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Grain farmers urged to call members of parliament over grain backlog – Lethbridge

by admin on 29/01/2019

Efforts by farm groups, government and others to get more grain to market are intensifying.

The Grain Growers of Canada is urging farmers to contact their members of parliament and tell them know how the rail issue is affecting them personally.  Farmers harvested the biggest crop ever last year, there are countries that want to buy it and they don’t want them to look elsewhere for grain.

The railways are largely blaming the weather for their inability to move more grain to port.

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The president of the Grain Growers of Canada said some livestock producers in B.C. are getting feed for cattle, hogs and other animals from the U.S.

“That’s a great concern for me being a western Canadian farmer,” said Gary Stanford. “I can’t sell my own products in my own country because the railways won’t get it there.”

The Grain Growers of Canada wants farmers to contact their members of parliament.

Lethbridge member of parliament Jim Hillyer said, “We’ve got one of the best crops that we’ve had in years and years and years and the fact that farmers are sitting their with their grain still on their land or sitting there on a rail somewhere not moving is a major problem.”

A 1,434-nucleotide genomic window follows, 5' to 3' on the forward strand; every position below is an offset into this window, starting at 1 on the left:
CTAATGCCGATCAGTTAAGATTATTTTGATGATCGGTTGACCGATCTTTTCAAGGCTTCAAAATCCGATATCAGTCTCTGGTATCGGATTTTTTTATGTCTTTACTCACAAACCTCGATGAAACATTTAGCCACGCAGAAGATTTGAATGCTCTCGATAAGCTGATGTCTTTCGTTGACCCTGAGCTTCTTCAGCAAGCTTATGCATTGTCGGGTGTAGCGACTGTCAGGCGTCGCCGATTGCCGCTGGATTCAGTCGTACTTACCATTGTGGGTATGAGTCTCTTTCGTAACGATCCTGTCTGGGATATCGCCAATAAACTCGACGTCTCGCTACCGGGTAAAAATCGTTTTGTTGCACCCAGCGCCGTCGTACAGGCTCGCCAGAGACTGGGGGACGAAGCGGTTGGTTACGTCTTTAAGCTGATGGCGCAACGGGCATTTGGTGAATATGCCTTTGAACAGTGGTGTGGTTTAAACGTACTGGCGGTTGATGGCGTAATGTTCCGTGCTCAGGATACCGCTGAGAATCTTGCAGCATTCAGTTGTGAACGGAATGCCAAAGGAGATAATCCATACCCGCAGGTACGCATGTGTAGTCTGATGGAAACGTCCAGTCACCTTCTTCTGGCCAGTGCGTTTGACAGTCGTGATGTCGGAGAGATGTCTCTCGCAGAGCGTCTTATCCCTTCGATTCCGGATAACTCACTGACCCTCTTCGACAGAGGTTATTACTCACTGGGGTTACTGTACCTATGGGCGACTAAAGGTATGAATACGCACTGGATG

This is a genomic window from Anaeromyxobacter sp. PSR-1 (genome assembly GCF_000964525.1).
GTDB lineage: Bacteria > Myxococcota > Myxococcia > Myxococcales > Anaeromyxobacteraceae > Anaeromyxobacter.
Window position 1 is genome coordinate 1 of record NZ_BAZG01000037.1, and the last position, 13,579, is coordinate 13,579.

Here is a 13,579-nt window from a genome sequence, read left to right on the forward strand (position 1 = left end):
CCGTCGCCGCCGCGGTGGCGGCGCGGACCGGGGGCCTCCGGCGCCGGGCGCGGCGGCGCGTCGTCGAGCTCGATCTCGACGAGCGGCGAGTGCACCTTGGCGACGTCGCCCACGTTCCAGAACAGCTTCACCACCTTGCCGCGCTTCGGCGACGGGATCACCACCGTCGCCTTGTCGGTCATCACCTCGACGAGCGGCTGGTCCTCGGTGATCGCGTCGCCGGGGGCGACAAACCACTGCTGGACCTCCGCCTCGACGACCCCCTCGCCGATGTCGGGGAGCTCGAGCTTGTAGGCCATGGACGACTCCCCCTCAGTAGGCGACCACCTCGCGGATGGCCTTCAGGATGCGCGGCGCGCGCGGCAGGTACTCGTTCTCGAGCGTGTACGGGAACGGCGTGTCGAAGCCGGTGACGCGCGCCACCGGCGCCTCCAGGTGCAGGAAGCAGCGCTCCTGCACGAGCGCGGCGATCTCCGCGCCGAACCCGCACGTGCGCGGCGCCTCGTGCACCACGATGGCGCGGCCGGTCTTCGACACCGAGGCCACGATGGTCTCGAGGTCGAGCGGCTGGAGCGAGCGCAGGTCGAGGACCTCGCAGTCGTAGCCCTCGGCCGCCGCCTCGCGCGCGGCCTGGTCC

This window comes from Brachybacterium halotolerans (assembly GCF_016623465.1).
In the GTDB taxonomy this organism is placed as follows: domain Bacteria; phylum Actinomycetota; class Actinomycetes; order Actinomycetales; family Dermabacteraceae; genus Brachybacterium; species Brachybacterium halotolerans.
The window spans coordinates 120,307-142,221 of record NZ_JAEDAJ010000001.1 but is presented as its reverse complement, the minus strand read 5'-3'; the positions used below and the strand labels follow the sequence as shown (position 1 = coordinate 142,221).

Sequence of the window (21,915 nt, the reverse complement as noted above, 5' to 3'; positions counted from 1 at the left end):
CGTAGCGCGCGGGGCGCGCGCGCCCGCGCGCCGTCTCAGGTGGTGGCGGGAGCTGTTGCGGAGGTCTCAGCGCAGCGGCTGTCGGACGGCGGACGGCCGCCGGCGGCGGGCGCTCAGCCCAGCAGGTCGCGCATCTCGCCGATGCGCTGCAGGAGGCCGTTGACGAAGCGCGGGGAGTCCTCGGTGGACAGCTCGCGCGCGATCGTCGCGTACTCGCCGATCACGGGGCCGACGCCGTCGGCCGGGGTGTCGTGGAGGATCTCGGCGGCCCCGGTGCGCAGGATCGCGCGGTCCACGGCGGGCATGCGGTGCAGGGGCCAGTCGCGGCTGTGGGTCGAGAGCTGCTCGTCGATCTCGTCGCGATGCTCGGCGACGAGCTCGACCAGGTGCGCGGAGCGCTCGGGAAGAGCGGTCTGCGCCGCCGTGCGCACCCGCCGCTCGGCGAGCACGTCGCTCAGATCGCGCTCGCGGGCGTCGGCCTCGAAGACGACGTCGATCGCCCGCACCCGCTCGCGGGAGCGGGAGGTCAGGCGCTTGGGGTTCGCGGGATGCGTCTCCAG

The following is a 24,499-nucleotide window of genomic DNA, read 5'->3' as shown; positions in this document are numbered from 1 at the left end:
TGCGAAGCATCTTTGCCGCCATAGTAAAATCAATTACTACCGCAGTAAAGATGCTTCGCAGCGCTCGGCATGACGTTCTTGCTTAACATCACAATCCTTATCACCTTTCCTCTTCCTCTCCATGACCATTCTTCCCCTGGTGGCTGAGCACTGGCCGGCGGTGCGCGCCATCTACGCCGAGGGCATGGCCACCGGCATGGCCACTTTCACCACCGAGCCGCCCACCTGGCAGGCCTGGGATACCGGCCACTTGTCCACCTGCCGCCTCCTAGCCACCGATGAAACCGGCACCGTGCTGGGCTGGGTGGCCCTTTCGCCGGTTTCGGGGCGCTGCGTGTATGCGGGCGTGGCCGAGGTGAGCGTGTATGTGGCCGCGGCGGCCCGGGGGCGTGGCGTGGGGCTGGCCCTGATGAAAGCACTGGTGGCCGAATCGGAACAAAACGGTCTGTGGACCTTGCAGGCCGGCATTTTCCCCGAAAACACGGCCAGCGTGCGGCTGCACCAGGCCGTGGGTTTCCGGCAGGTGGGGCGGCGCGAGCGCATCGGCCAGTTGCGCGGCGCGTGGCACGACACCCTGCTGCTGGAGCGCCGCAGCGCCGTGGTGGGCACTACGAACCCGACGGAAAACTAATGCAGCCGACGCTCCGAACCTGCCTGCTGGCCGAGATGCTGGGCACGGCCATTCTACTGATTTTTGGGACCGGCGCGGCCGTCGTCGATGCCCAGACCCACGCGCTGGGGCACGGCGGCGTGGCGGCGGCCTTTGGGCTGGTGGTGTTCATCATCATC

With spring seeding coming up, farmers are concerned about cash flow. There is also concern some countries might stop seeing Canada as a reliable supplier if grain shipments don’t improve and take their business elsewhere.

“There was one ship from Japan that needed to get filled to get back to Japan so they pulled it out of Vancouver and went down to Portland and loaded at Portland so they could get it back,” said Stanford. “That’s what we’re stressing to CP and CN Rail, that if you’re not going to move the grain fast enough or you’re not going to do it, are we going to lose market share.”

Trains that go through the mountains in the winter are shorter than trains are in the summer. The Grain Growers of Canada suggest the railways use more trains in the winter.

Stanford said, “Railways in Canada, they’ve leased some of their locomotives to companies down in the States. So what I’ve recommended to the railways in Canada, can you go get some of those locomotives back.”

Last week, Alberta Agriculture Minister Vern Olson asked his federal counterpart to impose immediate cash penalties on railways that don’t meet their obligations moving grain.

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